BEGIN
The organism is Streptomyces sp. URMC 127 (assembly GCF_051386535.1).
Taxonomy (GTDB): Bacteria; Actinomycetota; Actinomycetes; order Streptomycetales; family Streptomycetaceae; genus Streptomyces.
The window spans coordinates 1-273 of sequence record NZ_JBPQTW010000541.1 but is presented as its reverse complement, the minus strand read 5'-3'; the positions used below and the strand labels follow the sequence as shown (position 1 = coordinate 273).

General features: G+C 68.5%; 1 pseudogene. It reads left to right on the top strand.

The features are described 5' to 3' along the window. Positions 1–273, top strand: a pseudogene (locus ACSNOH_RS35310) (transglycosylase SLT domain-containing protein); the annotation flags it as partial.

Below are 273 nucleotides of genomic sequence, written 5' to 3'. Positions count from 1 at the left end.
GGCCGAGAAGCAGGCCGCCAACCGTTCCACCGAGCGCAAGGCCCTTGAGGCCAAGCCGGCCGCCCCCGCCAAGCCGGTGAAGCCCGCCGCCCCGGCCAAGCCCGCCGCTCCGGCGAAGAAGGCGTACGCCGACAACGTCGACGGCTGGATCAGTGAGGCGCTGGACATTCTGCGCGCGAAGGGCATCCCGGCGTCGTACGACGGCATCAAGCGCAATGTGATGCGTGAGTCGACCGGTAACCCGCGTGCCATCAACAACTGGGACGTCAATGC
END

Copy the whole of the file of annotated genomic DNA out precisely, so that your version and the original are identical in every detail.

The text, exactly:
The organism is Streptomyces sp. URMC 127 (assembly GCF_051386535.1).
Taxonomy (GTDB): Bacteria; Actinomycetota; Actinomycetes; order Streptomycetales; family Streptomycetaceae; genus Streptomyces.
The window spans coordinates 1-273 of sequence record NZ_JBPQTW010000541.1 but is presented as its reverse complement, the minus strand read 5'-3'; the positions used below and the strand labels follow the sequence as shown (position 1 = coordinate 273).

General features: G+C 68.5%; 1 pseudogene. It reads left to right on the top strand.

The features are described 5' to 3' along the window. Positions 1–273, top strand: a pseudogene (locus ACSNOH_RS35310) (transglycosylase SLT domain-containing protein); the annotation flags it as partial.

Below are 273 nucleotides of genomic sequence, written 5' to 3'. Positions count from 1 at the left end.
GGCCGAGAAGCAGGCCGCCAACCGTTCCACCGAGCGCAAGGCCCTTGAGGCCAAGCCGGCCGCCCCCGCCAAGCCGGTGAAGCCCGCCGCCCCGGCCAAGCCCGCCGCTCCGGCGAAGAAGGCGTACGCCGACAACGTCGACGGCTGGATCAGTGAGGCGCTGGACATTCTGCGCGCGAAGGGCATCCCGGCGTCGTACGACGGCATCAAGCGCAATGTGATGCGTGAGTCGACCGGTAACCCGCGTGCCATCAACAACTGGGACGTCAATGC